Visual art engages the energy of the soul and community in a way we all can see and share.
One of Peaceful Uprising’s first art projects, back in 2009, was to build a giant paper-mache unicorn that represented the myth of “clean coal”; Seamus the Unicorn. Seamus, the unicorn that is “As Mythical as Clean Coal”, has become one of PeaceUp’s most cherished mascots that accompanies us to various events and stands for the creative energy of our community. Making art is in itself a way to strengthen and build beloved community - there’s nothing quite like picking up a paint brush or paper-macheing a mythical creature that builds lasting relationships and strengthens joy and resolve.
From the beginning, Peaceful Uprising recognized the need for visual art in the movement. We began to reach out to local and national artists that could help us learn new techniques and translate our Core Principles into a visual language that would speak to a larger community. We are lucky enough to have Cori Redstone, Peaceful Uprising’s resident artist, as an integral part of Peaceful Uprising from the beginning. Cori has greatly influenced the direction and production of visual art by putting together color schemes, messaging, and art days to build banners for Tim DeChristopher’s Trial and Sentencing.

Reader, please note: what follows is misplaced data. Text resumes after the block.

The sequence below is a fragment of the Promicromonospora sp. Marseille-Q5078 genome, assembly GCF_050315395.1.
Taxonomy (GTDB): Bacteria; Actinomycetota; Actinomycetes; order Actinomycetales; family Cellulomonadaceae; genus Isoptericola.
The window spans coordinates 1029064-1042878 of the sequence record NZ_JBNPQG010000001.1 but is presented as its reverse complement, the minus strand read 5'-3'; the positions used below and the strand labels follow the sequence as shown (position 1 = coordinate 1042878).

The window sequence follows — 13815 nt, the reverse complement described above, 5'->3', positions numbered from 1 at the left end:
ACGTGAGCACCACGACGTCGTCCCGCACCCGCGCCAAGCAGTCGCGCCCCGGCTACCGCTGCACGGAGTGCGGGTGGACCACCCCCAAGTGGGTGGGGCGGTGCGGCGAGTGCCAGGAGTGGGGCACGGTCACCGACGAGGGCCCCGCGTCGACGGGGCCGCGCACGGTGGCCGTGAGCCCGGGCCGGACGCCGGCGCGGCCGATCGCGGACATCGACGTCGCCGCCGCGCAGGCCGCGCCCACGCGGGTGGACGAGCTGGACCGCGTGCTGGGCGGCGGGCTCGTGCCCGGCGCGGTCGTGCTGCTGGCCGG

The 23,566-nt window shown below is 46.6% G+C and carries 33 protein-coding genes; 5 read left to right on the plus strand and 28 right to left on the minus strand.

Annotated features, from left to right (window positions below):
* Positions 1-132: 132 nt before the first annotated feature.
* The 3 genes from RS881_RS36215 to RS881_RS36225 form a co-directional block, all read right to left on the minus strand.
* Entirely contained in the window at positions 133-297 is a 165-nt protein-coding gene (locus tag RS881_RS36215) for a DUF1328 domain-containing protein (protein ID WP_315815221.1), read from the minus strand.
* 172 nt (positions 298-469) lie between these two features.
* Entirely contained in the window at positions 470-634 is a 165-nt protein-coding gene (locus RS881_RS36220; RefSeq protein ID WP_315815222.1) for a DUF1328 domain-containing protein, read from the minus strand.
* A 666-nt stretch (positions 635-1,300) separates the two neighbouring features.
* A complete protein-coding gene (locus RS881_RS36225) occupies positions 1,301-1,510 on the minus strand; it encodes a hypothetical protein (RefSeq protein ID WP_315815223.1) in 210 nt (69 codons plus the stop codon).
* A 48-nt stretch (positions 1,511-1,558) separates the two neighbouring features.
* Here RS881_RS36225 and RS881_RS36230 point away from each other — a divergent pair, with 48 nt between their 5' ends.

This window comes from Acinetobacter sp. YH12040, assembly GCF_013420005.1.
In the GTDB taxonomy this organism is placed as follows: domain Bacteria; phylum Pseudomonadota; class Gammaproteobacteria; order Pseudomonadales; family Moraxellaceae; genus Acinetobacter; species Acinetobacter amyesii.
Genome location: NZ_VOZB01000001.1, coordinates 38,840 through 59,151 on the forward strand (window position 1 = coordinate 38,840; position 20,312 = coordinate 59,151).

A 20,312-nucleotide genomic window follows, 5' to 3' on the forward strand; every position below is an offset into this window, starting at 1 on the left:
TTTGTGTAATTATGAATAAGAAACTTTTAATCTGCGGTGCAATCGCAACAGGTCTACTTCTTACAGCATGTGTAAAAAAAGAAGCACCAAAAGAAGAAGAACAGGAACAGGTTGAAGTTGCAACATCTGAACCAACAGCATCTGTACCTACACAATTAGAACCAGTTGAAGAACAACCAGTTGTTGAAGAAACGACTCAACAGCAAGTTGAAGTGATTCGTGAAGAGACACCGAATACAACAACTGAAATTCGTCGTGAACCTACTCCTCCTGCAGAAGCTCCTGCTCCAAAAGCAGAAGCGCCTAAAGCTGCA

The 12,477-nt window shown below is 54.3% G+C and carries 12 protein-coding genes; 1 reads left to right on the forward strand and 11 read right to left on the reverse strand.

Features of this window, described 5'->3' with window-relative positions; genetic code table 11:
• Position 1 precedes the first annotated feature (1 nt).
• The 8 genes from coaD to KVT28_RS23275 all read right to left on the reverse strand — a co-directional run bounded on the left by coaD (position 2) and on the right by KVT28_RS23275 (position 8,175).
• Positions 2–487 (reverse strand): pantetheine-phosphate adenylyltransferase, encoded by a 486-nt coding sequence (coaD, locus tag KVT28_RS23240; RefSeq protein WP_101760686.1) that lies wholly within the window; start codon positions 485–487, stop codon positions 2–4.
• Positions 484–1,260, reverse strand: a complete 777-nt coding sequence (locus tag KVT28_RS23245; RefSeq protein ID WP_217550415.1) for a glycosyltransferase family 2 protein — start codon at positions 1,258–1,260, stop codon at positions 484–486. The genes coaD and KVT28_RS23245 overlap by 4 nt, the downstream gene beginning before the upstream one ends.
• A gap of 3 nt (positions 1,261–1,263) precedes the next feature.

COMING SOON: Watch a video of Cori’s Personal Narrative of making art with Peaceful Uprising.
In 2009 we invited David Solnit to come to Salt Lake City and do a weekend long training on banner making, puppet making, and street theater. Our weekend with David instilled in all of us a working knowledge of how to effectively and efficiently make art, and you can share our knowledge by viewing footage of our weekend with him. Two things he taught us that have continued to resonate with us are:
1. Art is about community. If you have an art day, make sure you have paint brushes a plenty and projects ready to go so people can immediately get plugged in. If people are engaged from the minute they walk in the door, they are invested and empowered. NOTE:Art days are a wonderful way to start building your beloved community. Plan a Saturday afternoon and invite your community to come help build art! Just make sure you have things set up so people can get working as soon as they arrive.
2. Visual art is not about perfection. One of the most endearing qualities about protest art is that it is made by humans, not by machines. Allow it to be personal, have flaws and vulnerabilities - that’s what allows us to carry our spirit and energy into the world at large.
Our challenge to you:Concentrate on a message or event that your community has coming up and get busy making art! Brainstorm with your community what mythical creature, banner, or art project could bring people together and make a statement.